The impact of COVID19 has led many people to reassess their homes. In particular, there’s been a massive demand for home offices, home gyms, and home sauna. Sometimes these are backups to shared/public facilities. Sometimes they are alternatives to them. Either way, they are valuable additions to your home.
Setting up a home wellness center
A home wellness center combines the key elements of a gym and a spa. What this means in practice is down to you. As a rule of thumb, for a gym, you want to be able to train cardio, strength, flexibility, and balance.
You can do all of these without equipment. It is, however, often preferable to have some equipment to give you more options. Basic pieces like jump ropes, resistance bands, and balance boards are compact, affordable, and versatile.
For a spa, you want one or more of massage, heat, and steam. Ideally, you’d have all three and this can be surprisingly achievable. For example, you could have a hydrotherapy shower with a steam generator plus an infrared indoor sauna. Alternatively, you could have a hydrotherapy shower with an outdoor wet sauna i.e. a sauna that uses both heat and steam.
If you only have room and/or budget for one piece of spa equipment it should generally be a sauna. This is because saunas deliver the benefits people generally need the most.
Benefits of saunas
Saunas have multiple benefits. For most people, however, the four main benefits are:
- Relief from stress
- Relief from muscle and joint pain
- Improved skin and hair condition
- Weight management
Relief from stress
Heat encourages both the body and the mind to slow down and relax. Being in a sauna cabin forces you to disconnect because electronic gadgets just don’t work in them. If, however, you don’t have space for a sauna cabin and are using a tent or mat, just make it a rule to switch off your gadgets before you start your treatment.
You don’t have to take your sauna alone. Public saunas are often very sociable places. Private saunas can be wonderful as places for parents to get some time to themselves. You can also opt to share them with children (or other family members or friends) if you wish.
Relief from muscle and joint pain
Heat stimulates blood flow. That gets oxygen and nutrients where they are needed and speeds up the removal of toxins. It also encourages sweat. This helps remove even more toxins. Saunas can do a lot more than just relieve minor aches and pains. They can help speed up recovery from injury and relieve the pain of chronic conditions such as rheumatoid arthritis.
Improved skin and hair condition
Stimulating blood flow and sweat also benefits your skin and hair. If you have a wet sauna, with steam, the benefits are even greater. This is because steam can literally get into your body to cleanse it from the inside. This will probably be most noticeable in your lungs. That’s why steam is great for respiratory conditions. It will, however, apply everywhere.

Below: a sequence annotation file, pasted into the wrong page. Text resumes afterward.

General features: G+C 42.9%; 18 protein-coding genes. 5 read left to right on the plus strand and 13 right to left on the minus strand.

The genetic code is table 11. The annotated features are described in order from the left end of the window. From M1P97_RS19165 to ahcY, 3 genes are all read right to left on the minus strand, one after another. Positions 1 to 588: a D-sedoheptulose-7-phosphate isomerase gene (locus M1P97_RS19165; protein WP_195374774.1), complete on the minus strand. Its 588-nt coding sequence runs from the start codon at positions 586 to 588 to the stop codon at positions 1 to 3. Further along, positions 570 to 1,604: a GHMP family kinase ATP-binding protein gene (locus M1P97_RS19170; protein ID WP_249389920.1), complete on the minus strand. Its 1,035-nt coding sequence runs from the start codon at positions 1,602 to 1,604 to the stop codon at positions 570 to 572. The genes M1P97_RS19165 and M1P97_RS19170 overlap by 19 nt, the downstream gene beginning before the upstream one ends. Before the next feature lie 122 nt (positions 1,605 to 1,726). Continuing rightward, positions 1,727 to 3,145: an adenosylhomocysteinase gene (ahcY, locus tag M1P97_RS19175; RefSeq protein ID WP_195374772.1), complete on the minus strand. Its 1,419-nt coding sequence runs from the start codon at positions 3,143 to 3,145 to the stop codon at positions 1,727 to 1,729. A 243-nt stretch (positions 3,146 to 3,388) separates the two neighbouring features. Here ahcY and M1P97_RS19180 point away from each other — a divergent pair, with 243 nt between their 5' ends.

If you’re concerned about heat drying out your skin, then you can rest easy. First of all, any water lost can be replaced. In fact, it’s recommended to drink water after a sauna. Secondly, saunas open up the pores on your skin and encourage your hair to relax. This means that both your skin and hair become very receptive to products, including moisturizing ones.
The reason why saunas increase blood flow is that they make your heart beat faster. In other words, they have the same effect as gentle exercise. Just like exercise, saunas increase your metabolic rate. This is essentially the rate at which your body burns calories. Just as with exercise, your metabolic rate comes down slowly. In other words, the benefits of a sauna last beyond the duration of the sauna.
Bonus - lung health
This has never really been one of the headline benefits of saunas. Post-COVID19, however, it seems worth a mention. Increasing your heart rate increases your need for oxygen. This gives your lungs a workout and therefore helps to keep them in good condition. If you add steam as well, they also get a deep-down clean.
If you don’t have space for an outdoor, wet, sauna, or just don’t like steam, you could try using an indoor sauna tent or mat plus a facial steamer. Facial steamers are nowhere near as powerful (and hence effective) as either the steam in saunas or proper steam showers/steam rooms. They can, however, be much easier to fit into small homes and some people may find them easier to tolerate.
How often should you sauna?
You should aim to sauna at least once a week. You can use a sauna every day if you like. In fact, it can be a great way to transition from “work” to “off-duty”. If, however, that’s too much, then three or four times a week is often a good aim.
With saunas, as with exercise, you want to build up a consistent routine so the benefits accumulate. In fact, just like with exercise, you’ll soon start to get used to going to the sauna and really feel the difference if you don’t.
What to do before and after a sauna?
Before a sauna, you should make sure that your body is clear of chemicals, like caffeine and especially alcohol. Remember, the sauna will stimulate your body. This means that the effects of chemicals can make themselves felt much more quickly and powerfully and usually. Basically, think of having a sauna after drinking as being like drinking when you’re hungry.
Have a large glass of water and a light snack if you wish. Don’t eat a heavy meal. Remove any jewelry and have a quick shower. This will get any surface dust off your body.
When you’re finished, have another shower to remove any remaining sweat. If you want to use skin care products, it’s best to have a warm shower to encourage your pores to stay open. If not, you could choose to have a cold shower to stimulate the body.
Then have another glass of water and, again, a light snack if you wish. A banana and some yogurt, or vegan yogurt, is an excellent option.